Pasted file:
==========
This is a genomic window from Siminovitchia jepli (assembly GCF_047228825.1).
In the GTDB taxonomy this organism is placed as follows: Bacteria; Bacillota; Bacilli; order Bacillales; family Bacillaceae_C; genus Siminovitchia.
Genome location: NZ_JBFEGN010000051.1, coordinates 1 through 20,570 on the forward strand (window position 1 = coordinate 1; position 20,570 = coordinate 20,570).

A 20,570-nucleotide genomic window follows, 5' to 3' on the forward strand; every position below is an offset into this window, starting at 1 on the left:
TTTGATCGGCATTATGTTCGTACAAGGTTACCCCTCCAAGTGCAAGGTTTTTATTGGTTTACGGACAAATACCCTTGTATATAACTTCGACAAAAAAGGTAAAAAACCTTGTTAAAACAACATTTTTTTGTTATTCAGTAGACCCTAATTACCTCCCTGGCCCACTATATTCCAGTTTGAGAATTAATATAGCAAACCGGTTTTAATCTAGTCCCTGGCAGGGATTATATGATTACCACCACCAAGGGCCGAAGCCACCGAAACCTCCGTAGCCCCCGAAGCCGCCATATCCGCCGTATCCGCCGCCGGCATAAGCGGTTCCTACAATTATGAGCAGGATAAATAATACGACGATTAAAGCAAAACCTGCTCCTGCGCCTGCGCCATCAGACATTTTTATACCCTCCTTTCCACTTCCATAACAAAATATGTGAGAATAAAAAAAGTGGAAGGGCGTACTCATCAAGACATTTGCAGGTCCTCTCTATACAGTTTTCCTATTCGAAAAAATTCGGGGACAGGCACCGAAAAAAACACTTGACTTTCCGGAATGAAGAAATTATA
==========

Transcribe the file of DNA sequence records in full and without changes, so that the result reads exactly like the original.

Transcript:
This is a genomic window from Siminovitchia jepli (assembly GCF_047228825.1).
In the GTDB taxonomy this organism is placed as follows: Bacteria; Bacillota; Bacilli; order Bacillales; family Bacillaceae_C; genus Siminovitchia.
Genome location: NZ_JBFEGN010000051.1, coordinates 1 through 20,570 on the forward strand (window position 1 = coordinate 1; position 20,570 = coordinate 20,570).

A 20,570-nucleotide genomic window follows, 5' to 3' on the forward strand; every position below is an offset into this window, starting at 1 on the left:
TTTGATCGGCATTATGTTCGTACAAGGTTACCCCTCCAAGTGCAAGGTTTTTATTGGTTTACGGACAAATACCCTTGTATATAACTTCGACAAAAAAGGTAAAAAACCTTGTTAAAACAACATTTTTTTGTTATTCAGTAGACCCTAATTACCTCCCTGGCCCACTATATTCCAGTTTGAGAATTAATATAGCAAACCGGTTTTAATCTAGTCCCTGGCAGGGATTATATGATTACCACCACCAAGGGCCGAAGCCACCGAAACCTCCGTAGCCCCCGAAGCCGCCATATCCGCCGTATCCGCCGCCGGCATAAGCGGTTCCTACAATTATGAGCAGGATAAATAATACGACGATTAAAGCAAAACCTGCTCCTGCGCCTGCGCCATCAGACATTTTTATACCCTCCTTTCCACTTCCATAACAAAATATGTGAGAATAAAAAAAGTGGAAGGGCGTACTCATCAAGACATTTGCAGGTCCTCTCTATACAGTTTTCCTATTCGAAAAAATTCGGGGACAGGCACCGAAAAAAACACTTGACTTTCCGGAATGAAGAAATTATA